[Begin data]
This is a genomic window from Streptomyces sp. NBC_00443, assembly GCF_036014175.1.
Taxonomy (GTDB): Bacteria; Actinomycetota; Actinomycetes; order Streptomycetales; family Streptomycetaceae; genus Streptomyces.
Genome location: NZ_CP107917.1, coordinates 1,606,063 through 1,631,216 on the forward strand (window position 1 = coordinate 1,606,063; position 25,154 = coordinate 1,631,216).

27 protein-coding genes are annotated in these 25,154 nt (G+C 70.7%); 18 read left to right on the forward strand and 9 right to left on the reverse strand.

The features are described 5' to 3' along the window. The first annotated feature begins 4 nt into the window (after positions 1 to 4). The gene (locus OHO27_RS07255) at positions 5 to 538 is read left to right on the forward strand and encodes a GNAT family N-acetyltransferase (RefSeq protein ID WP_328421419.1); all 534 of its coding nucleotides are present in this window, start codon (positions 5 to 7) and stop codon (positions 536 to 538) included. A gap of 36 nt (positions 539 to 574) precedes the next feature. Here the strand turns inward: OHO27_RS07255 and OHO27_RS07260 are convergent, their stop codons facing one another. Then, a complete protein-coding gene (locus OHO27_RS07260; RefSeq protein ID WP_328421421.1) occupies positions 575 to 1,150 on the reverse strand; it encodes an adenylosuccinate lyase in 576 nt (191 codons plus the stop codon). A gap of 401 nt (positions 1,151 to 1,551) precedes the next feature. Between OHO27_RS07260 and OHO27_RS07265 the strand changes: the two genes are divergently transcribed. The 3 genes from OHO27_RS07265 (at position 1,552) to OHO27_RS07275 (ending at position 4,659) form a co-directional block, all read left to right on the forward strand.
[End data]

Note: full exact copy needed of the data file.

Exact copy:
This is a genomic window from Streptomyces sp. NBC_00443, assembly GCF_036014175.1.
Taxonomy (GTDB): Bacteria; Actinomycetota; Actinomycetes; order Streptomycetales; family Streptomycetaceae; genus Streptomyces.
Genome location: NZ_CP107917.1, coordinates 1,606,063 through 1,631,216 on the forward strand (window position 1 = coordinate 1,606,063; position 25,154 = coordinate 1,631,216).

27 protein-coding genes are annotated in these 25,154 nt (G+C 70.7%); 18 read left to right on the forward strand and 9 right to left on the reverse strand.

The features are described 5' to 3' along the window. The first annotated feature begins 4 nt into the window (after positions 1 to 4). The gene (locus OHO27_RS07255) at positions 5 to 538 is read left to right on the forward strand and encodes a GNAT family N-acetyltransferase (RefSeq protein ID WP_328421419.1); all 534 of its coding nucleotides are present in this window, start codon (positions 5 to 7) and stop codon (positions 536 to 538) included. A gap of 36 nt (positions 539 to 574) precedes the next feature. Here the strand turns inward: OHO27_RS07255 and OHO27_RS07260 are convergent, their stop codons facing one another. Then, a complete protein-coding gene (locus OHO27_RS07260; RefSeq protein ID WP_328421421.1) occupies positions 575 to 1,150 on the reverse strand; it encodes an adenylosuccinate lyase in 576 nt (191 codons plus the stop codon). A gap of 401 nt (positions 1,151 to 1,551) precedes the next feature. Between OHO27_RS07260 and OHO27_RS07265 the strand changes: the two genes are divergently transcribed. The 3 genes from OHO27_RS07265 (at position 1,552) to OHO27_RS07275 (ending at position 4,659) form a co-directional block, all read left to right on the forward strand.